The second big data in biology and health meeting will explore the opportunities and challenges of big data in biology, health and disease and provide a forum for scientists and clinicians from academia and industry to drive the future development of research in this area.

Individualised medicine based on patient genomes will have an enormous impact on healthcare. With breakthroughs in DNA sequencing technology, the number of sequenced genomes could reach >1 million within 5–10 years. The simultaneous generation and integration of this associated molecular and clinical data will provide an unprecedentedly rich set of ‘big data’ for basic research and translation. Integration of these data will provide new research opportunities, for example, through the identification of novel biomarkers or by enabling the identification of causal relationships in molecular biology through analysing complex datasets, but will also come with significant technical and bioethical challenges.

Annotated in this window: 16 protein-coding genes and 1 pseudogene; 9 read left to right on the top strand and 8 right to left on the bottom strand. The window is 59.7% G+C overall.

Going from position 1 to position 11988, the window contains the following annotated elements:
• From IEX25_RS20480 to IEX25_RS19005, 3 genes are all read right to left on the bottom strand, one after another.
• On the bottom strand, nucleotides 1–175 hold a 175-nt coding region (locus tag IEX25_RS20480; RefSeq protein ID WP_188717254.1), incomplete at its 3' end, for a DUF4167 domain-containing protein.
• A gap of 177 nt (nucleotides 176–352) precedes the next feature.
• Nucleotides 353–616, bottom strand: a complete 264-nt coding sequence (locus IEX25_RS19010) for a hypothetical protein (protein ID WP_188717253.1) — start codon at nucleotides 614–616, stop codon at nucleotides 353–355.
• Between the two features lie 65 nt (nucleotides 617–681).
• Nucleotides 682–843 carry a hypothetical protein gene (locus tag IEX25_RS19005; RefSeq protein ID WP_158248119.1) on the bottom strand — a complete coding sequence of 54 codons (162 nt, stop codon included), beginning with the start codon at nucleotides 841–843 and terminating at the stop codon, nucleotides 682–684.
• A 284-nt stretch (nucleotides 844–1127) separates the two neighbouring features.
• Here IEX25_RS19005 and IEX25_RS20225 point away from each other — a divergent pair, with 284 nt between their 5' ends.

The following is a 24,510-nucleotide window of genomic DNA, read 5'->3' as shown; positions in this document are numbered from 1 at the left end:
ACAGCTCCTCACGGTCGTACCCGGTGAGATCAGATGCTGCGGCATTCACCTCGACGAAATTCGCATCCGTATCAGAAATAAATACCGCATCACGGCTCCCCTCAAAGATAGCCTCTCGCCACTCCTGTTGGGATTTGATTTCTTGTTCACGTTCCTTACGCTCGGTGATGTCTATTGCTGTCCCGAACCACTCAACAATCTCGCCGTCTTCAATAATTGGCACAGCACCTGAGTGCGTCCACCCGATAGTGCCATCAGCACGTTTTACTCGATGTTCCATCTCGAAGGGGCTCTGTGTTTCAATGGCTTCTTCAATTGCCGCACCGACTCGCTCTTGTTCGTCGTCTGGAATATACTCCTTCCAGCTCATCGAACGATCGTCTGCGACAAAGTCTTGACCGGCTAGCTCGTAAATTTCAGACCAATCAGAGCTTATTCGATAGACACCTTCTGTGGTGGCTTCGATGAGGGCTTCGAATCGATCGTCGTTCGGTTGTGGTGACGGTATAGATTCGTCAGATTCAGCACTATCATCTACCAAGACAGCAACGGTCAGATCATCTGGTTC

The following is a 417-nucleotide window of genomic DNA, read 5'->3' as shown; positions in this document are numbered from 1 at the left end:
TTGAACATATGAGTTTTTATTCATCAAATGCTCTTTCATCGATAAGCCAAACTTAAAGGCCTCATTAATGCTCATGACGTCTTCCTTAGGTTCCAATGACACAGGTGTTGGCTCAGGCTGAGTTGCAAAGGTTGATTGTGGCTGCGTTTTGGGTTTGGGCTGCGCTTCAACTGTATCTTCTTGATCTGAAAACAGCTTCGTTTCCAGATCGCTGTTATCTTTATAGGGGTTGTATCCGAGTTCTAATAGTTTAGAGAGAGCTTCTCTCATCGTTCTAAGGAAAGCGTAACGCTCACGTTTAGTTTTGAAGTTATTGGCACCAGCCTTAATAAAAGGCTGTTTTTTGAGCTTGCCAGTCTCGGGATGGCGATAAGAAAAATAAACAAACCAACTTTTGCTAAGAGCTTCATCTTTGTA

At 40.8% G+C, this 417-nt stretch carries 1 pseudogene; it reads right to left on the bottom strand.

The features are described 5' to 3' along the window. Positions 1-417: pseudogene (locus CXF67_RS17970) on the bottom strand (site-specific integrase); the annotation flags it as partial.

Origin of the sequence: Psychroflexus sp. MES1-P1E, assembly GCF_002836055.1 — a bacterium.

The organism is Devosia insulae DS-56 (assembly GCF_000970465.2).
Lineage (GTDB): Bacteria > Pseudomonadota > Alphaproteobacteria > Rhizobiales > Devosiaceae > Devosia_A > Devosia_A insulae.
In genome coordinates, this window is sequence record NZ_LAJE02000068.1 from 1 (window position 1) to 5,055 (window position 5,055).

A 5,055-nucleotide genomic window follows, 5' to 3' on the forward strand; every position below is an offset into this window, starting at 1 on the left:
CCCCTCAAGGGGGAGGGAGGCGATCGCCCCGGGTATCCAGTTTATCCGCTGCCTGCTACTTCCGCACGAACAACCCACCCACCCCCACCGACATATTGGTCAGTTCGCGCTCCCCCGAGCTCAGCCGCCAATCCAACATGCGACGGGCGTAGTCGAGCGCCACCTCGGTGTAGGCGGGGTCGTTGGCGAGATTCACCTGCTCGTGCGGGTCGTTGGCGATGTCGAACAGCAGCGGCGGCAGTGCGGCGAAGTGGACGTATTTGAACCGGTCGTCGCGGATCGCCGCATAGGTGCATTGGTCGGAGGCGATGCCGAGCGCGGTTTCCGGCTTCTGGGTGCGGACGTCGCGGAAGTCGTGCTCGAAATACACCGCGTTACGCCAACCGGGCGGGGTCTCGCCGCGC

This year’s meeting will focus on the theoretical foundations for the use of large datasets in healthcare. It will address the opportunities and challenges of ‘big data’ analytics and data mining, there will be sessions on infrastructure, pipelines and data sharing.  We will also explore the applications of big data in basic research and genomics, and the translational opportunities in the clinical setting.

The meeting will bring together a wide group of researchers including computational biologists, computer scientists, epidemiologists and clinicians from academia and industry. Overall this interdisciplinary meeting aims to enable the research community to participate in and help drive the future development of “big data” research, as well as raise further awareness for this new and relevant research direction in the life sciences.

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